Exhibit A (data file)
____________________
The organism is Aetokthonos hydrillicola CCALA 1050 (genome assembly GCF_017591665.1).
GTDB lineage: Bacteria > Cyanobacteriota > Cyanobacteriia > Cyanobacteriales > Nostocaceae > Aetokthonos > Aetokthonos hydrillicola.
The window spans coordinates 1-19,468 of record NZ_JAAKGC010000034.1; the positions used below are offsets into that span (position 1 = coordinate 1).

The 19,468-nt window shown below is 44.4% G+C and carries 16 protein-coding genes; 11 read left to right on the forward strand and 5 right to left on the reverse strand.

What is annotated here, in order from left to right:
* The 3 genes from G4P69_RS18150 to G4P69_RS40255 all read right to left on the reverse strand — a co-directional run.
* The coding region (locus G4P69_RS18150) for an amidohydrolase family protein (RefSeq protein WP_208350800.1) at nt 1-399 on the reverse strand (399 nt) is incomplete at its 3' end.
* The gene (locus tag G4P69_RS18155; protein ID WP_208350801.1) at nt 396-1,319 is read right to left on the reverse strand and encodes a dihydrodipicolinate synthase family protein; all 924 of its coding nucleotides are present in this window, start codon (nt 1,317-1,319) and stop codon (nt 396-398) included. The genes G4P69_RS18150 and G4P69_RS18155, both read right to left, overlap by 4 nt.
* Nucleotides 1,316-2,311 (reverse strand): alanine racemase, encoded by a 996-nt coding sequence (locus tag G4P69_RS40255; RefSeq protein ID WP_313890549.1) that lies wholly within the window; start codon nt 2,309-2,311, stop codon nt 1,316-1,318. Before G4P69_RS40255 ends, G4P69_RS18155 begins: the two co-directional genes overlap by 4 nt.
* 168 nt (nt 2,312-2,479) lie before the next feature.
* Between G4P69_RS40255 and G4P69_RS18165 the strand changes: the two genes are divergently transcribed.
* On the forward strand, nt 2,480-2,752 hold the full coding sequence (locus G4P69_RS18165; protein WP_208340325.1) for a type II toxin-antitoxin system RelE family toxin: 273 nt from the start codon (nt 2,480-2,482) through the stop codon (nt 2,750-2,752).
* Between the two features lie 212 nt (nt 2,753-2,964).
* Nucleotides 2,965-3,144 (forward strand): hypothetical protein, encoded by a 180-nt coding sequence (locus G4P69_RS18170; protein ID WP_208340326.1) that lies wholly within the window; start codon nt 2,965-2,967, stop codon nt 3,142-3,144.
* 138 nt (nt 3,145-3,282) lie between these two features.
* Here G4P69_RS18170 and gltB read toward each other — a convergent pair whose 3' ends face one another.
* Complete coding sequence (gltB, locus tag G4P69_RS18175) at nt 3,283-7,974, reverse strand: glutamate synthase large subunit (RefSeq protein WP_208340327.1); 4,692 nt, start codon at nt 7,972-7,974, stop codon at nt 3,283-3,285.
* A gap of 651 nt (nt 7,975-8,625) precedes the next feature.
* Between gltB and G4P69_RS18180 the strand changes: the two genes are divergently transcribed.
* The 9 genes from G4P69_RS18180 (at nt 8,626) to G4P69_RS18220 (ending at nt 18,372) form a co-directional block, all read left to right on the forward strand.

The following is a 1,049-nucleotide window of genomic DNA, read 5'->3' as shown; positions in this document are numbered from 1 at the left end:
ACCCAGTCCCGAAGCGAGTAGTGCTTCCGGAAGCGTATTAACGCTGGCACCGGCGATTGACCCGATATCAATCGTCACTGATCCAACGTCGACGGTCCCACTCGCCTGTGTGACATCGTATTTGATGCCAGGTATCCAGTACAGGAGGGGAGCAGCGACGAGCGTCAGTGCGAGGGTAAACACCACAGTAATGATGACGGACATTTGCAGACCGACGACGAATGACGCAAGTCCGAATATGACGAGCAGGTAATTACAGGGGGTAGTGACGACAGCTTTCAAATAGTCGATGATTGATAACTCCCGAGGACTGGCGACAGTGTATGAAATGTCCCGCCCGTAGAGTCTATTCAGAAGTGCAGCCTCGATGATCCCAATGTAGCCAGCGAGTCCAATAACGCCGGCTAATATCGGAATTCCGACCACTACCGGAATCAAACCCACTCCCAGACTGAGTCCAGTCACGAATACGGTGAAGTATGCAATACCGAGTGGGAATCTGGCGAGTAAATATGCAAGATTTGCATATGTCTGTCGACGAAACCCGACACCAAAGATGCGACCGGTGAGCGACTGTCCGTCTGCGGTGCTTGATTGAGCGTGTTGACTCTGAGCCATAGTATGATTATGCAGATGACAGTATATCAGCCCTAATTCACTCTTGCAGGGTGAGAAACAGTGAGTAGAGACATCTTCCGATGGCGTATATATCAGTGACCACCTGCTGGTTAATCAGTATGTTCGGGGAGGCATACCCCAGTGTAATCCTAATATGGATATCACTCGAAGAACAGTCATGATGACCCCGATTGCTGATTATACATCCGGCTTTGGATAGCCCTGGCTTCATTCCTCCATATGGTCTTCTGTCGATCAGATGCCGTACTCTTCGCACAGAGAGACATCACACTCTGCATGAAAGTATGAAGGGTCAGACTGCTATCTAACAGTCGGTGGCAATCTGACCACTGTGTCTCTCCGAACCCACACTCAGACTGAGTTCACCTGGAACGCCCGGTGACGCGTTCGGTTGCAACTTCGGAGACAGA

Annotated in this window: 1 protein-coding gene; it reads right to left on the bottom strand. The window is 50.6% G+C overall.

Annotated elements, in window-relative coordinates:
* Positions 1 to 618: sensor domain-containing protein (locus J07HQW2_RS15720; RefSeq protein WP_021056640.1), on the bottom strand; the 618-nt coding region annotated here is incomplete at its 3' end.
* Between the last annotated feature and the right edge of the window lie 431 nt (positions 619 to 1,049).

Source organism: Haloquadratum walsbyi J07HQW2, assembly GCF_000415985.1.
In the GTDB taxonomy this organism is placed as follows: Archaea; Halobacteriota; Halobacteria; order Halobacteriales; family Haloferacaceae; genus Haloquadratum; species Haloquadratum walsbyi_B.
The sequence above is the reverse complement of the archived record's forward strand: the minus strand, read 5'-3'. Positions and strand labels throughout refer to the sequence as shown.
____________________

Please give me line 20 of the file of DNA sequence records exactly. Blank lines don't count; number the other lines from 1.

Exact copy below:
* The 9 genes from G4P69_RS18180 (at nt 8,626) to G4P69_RS18220 (ending at nt 18,372) form a co-directional block, all read left to right on the forward strand.